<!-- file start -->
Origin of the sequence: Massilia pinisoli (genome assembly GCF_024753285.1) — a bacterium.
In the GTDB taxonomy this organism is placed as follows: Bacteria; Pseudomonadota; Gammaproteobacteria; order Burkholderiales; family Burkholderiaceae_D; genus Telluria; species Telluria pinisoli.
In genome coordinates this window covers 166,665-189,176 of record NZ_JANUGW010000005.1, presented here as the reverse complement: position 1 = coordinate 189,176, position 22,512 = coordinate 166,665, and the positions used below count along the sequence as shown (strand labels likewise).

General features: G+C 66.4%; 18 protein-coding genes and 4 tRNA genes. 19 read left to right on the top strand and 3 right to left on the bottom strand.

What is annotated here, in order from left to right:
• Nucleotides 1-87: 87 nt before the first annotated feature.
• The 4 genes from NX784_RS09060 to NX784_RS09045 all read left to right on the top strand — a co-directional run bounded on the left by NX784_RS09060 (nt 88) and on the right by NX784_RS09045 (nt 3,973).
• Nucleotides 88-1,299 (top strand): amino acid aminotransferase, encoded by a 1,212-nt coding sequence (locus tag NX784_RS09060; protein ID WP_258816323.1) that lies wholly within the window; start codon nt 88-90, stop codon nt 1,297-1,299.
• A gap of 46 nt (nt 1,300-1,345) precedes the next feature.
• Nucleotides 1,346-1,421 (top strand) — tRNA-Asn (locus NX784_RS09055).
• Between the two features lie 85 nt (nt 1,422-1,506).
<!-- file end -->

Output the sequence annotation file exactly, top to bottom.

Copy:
Origin of the sequence: Massilia pinisoli (genome assembly GCF_024753285.1) — a bacterium.
In the GTDB taxonomy this organism is placed as follows: Bacteria; Pseudomonadota; Gammaproteobacteria; order Burkholderiales; family Burkholderiaceae_D; genus Telluria; species Telluria pinisoli.
In genome coordinates this window covers 166,665-189,176 of record NZ_JANUGW010000005.1, presented here as the reverse complement: position 1 = coordinate 189,176, position 22,512 = coordinate 166,665, and the positions used below count along the sequence as shown (strand labels likewise).

General features: G+C 66.4%; 18 protein-coding genes and 4 tRNA genes. 19 read left to right on the top strand and 3 right to left on the bottom strand.

What is annotated here, in order from left to right:
• Nucleotides 1-87: 87 nt before the first annotated feature.
• The 4 genes from NX784_RS09060 to NX784_RS09045 all read left to right on the top strand — a co-directional run bounded on the left by NX784_RS09060 (nt 88) and on the right by NX784_RS09045 (nt 3,973).
• Nucleotides 88-1,299 (top strand): amino acid aminotransferase, encoded by a 1,212-nt coding sequence (locus tag NX784_RS09060; protein ID WP_258816323.1) that lies wholly within the window; start codon nt 88-90, stop codon nt 1,297-1,299.
• A gap of 46 nt (nt 1,300-1,345) precedes the next feature.
• Nucleotides 1,346-1,421 (top strand) — tRNA-Asn (locus NX784_RS09055).
• Between the two features lie 85 nt (nt 1,422-1,506).